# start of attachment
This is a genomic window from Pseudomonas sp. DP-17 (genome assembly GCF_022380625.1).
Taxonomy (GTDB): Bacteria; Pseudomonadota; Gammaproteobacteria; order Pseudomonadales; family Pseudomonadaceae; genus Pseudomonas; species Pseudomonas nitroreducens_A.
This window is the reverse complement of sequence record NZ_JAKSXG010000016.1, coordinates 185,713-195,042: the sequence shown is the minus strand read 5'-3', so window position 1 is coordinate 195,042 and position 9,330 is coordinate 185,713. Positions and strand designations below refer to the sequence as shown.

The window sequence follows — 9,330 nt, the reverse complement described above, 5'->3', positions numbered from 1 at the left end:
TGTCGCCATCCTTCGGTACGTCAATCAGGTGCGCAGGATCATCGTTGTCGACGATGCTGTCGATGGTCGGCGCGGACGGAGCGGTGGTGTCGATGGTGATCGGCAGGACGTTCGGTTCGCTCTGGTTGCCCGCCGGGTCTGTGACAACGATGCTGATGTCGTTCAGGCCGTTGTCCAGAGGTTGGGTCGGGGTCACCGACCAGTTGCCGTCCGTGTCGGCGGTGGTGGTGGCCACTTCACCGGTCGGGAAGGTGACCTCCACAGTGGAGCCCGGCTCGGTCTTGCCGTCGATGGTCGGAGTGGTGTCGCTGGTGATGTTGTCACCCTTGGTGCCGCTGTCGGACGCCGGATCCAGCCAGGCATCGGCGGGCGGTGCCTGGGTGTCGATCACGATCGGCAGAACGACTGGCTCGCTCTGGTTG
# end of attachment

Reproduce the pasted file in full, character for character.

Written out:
This is a genomic window from Pseudomonas sp. DP-17 (genome assembly GCF_022380625.1).
Taxonomy (GTDB): Bacteria; Pseudomonadota; Gammaproteobacteria; order Pseudomonadales; family Pseudomonadaceae; genus Pseudomonas; species Pseudomonas nitroreducens_A.
This window is the reverse complement of sequence record NZ_JAKSXG010000016.1, coordinates 185,713-195,042: the sequence shown is the minus strand read 5'-3', so window position 1 is coordinate 195,042 and position 9,330 is coordinate 185,713. Positions and strand designations below refer to the sequence as shown.

The window sequence follows — 9,330 nt, the reverse complement described above, 5'->3', positions numbered from 1 at the left end:
TGTCGCCATCCTTCGGTACGTCAATCAGGTGCGCAGGATCATCGTTGTCGACGATGCTGTCGATGGTCGGCGCGGACGGAGCGGTGGTGTCGATGGTGATCGGCAGGACGTTCGGTTCGCTCTGGTTGCCCGCCGGGTCTGTGACAACGATGCTGATGTCGTTCAGGCCGTTGTCCAGAGGTTGGGTCGGGGTCACCGACCAGTTGCCGTCCGTGTCGGCGGTGGTGGTGGCCACTTCACCGGTCGGGAAGGTGACCTCCACAGTGGAGCCCGGCTCGGTCTTGCCGTCGATGGTCGGAGTGGTGTCGCTGGTGATGTTGTCACCCTTGGTGCCGCTGTCGGACGCCGGATCCAGCCAGGCATCGGCGGGCGGTGCCTGGGTGTCGATCACGATCGGCAGAACGACTGGCTCGCTCTGGTTG